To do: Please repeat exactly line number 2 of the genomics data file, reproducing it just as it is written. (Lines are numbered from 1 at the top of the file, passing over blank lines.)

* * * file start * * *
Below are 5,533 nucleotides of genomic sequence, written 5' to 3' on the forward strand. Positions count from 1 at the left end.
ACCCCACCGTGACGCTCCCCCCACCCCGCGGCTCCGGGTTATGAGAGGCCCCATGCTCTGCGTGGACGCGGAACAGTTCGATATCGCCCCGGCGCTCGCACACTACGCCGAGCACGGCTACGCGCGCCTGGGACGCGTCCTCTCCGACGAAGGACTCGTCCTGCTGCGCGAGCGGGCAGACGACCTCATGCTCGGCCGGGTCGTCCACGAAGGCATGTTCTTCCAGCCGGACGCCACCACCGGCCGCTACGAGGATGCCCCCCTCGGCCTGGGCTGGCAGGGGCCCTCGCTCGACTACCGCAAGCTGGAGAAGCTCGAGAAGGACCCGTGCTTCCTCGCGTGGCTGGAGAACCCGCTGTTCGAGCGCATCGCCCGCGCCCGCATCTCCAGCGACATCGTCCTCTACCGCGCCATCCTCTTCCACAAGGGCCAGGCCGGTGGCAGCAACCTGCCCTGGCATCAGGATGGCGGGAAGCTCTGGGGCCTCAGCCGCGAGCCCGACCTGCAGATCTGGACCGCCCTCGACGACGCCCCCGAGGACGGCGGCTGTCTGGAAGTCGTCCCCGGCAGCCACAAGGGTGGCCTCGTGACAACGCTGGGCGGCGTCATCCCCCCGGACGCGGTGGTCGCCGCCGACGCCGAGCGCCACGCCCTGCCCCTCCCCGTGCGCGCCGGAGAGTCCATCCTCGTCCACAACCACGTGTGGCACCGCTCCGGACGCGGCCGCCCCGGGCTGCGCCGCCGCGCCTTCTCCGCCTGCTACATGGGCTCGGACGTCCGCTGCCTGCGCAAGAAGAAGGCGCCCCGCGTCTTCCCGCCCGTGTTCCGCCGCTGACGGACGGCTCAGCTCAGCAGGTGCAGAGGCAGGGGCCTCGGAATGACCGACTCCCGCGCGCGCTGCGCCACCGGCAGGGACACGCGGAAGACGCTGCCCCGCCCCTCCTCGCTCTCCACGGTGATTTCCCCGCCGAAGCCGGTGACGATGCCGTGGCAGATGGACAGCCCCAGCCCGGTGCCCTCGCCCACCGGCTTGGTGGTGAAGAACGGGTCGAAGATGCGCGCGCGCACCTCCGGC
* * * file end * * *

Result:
ACCCCACCGTGACGCTCCCCCCACCCCGCGGCTCCGGGTTATGAGAGGCCCCATGCTCTGCGTGGACGCGGAACAGTTCGATATCGCCCCGGCGCTCGCACACTACGCCGAGCACGGCTACGCGCGCCTGGGACGCGTCCTCTCCGACGAAGGACTCGTCCTGCTGCGCGAGCGGGCAGACGACCTCATGCTCGGCCGGGTCGTCCACGAAGGCATGTTCTTCCAGCCGGACGCCACCACCGGCCGCTACGAGGATGCCCCCCTCGGCCTGGGCTGGCAGGGGCCCTCGCTCGACTACCGCAAGCTGGAGAAGCTCGAGAAGGACCCGTGCTTCCTCGCGTGGCTGGAGAACCCGCTGTTCGAGCGCATCGCCCGCGCCCGCATCTCCAGCGACATCGTCCTCTACCGCGCCATCCTCTTCCACAAGGGCCAGGCCGGTGGCAGCAACCTGCCCTGGCATCAGGATGGCGGGAAGCTCTGGGGCCTCAGCCGCGAGCCCGACCTGCAGATCTGGACCGCCCTCGACGACGCCCCCGAGGACGGCGGCTGTCTGGAAGTCGTCCCCGGCAGCCACAAGGGTGGCCTCGTGACAACGCTGGGCGGCGTCATCCCCCCGGACGCGGTGGTCGCCGCCGACGCCGAGCGCCACGCCCTGCCCCTCCCCGTGCGCGCCGGAGAGTCCATCCTCGTCCACAACCACGTGTGGCACCGCTCCGGACGCGGCCGCCCCGGGCTGCGCCGCCGCGCCTTCTCCGCCTGCTACATGGGCTCGGACGTCCGCTGCCTGCGCAAGAAGAAGGCGCCCCGCGTCTTCCCGCCCGTGTTCCGCCGCTGACGGACGGCTCAGCTCAGCAGGTGCAGAGGCAGGGGCCTCGGAATGACCGACTCCCGCGCGCGCTGCGCCACCGGCAGGGACACGCGGAAGACGCTGCCCCGCCCCTCCTCGCTCTCCACGGTGATTTCCCCGCCGAAGCCGGTGACGATGCCGTGGCAGATGGACAGCCCCAGCCCGGTGCCCTCGCCCACCGGCTTGGTGGTGAAGAACGGGTCGAAGATGCGCGCGCGCACCTCCGGC